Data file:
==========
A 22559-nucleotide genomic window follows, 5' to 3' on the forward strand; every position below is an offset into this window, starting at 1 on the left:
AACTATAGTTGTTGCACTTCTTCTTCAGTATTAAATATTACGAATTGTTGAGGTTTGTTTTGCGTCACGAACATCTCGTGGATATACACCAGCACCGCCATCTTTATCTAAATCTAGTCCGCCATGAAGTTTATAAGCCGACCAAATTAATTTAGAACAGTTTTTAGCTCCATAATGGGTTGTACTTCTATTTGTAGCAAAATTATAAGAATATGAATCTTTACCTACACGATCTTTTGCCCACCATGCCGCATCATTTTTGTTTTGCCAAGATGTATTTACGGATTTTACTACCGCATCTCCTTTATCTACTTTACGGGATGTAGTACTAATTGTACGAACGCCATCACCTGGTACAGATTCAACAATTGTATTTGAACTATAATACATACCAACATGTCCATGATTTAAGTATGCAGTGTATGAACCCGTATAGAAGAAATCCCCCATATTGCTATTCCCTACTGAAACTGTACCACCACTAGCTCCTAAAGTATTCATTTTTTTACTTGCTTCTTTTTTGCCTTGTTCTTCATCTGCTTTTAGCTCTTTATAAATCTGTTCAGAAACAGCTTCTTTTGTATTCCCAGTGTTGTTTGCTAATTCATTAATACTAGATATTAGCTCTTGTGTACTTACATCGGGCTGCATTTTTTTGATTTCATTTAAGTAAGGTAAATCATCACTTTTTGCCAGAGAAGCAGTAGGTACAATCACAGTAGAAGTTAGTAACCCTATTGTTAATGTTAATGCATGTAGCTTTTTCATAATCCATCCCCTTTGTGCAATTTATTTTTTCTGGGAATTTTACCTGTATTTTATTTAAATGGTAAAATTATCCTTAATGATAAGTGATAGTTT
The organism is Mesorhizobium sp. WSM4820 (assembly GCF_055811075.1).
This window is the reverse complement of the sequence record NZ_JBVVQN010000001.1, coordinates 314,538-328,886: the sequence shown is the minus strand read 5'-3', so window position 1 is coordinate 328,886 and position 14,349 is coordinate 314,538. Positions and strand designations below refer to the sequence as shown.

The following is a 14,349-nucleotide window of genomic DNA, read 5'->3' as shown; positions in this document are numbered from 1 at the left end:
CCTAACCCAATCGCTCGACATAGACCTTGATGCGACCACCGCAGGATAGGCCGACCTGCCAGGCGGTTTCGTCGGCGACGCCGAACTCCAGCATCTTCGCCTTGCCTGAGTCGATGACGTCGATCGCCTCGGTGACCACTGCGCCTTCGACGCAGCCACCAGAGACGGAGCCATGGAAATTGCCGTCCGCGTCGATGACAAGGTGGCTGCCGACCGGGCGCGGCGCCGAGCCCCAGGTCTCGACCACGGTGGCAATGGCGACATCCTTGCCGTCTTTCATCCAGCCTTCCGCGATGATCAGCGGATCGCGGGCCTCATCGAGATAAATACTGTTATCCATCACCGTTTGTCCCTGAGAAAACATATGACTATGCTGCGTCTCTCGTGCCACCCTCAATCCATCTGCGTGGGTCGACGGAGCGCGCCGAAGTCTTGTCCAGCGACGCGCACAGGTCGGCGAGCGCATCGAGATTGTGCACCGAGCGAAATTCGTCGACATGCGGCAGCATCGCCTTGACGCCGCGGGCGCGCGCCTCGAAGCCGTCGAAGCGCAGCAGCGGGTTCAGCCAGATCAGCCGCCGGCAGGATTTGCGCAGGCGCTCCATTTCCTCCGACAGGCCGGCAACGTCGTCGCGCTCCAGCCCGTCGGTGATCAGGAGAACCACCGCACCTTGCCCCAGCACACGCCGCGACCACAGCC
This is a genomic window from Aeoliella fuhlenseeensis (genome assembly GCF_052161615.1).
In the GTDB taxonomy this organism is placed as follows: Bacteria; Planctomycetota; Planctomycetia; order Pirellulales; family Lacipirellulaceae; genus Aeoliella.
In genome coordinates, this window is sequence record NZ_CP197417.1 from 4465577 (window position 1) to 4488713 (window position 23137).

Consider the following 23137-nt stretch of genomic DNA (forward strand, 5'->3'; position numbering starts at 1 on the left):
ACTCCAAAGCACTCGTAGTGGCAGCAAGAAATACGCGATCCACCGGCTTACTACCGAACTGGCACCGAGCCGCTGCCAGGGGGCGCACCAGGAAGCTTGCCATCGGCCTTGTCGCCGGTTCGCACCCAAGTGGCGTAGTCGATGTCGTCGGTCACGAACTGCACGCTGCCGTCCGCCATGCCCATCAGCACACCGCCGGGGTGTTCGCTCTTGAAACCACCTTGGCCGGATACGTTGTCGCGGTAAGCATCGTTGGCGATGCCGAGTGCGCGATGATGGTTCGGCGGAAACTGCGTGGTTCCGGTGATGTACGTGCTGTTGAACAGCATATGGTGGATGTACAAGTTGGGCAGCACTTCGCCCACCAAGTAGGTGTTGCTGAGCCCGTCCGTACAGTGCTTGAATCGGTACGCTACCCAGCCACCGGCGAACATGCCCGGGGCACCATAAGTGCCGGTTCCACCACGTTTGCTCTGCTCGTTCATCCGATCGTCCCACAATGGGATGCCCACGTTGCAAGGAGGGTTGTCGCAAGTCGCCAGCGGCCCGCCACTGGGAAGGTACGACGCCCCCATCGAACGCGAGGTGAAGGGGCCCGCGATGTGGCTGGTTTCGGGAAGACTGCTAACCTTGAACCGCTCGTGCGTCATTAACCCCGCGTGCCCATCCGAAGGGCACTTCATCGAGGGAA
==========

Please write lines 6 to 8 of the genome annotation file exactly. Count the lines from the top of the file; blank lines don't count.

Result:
CCTAACCCAATCGCTCGACATAGACCTTGATGCGACCACCGCAGGATAGGCCGACCTGCCAGGCGGTTTCGTCGGCGACGCCGAACTCCAGCATCTTCGCCTTGCCTGAGTCGATGACGTCGATCGCCTCGGTGACCACTGCGCCTTCGACGCAGCCACCAGAGACGGAGCCATGGAAATTGCCGTCCGCGTCGATGACAAGGTGGCTGCCGACCGGGCGCGGCGCCGAGCCCCAGGTCTCGACCACGGTGGCAATGGCGACATCCTTGCCGTCTTTCATCCAGCCTTCCGCGATGATCAGCGGATCGCGGGCCTCATCGAGATAAATACTGTTATCCATCACCGTTTGTCCCTGAGAAAACATATGACTATGCTGCGTCTCTCGTGCCACCCTCAATCCATCTGCGTGGGTCGACGGAGCGCGCCGAAGTCTTGTCCAGCGACGCGCACAGGTCGGCGAGCGCATCGAGATTGTGCACCGAGCGAAATTCGTCGACATGCGGCAGCATCGCCTTGACGCCGCGGGCGCGCGCCTCGAAGCCGTCGAAGCGCAGCAGCGGGTTCAGCCAGATCAGCCGCCGGCAGGATTTGCGCAGGCGCTCCATTTCCTCCGACAGGCCGGCAACGTCGTCGCGCTCCAGCCCGTCGGTGATCAGGAGAACCACCGCACCTTGCCCCAGCACACGCCGCGACCACAGCC
This is a genomic window from Aeoliella fuhlenseeensis (genome assembly GCF_052161615.1).
In the GTDB taxonomy this organism is placed as follows: Bacteria; Planctomycetota; Planctomycetia; order Pirellulales; family Lacipirellulaceae; genus Aeoliella.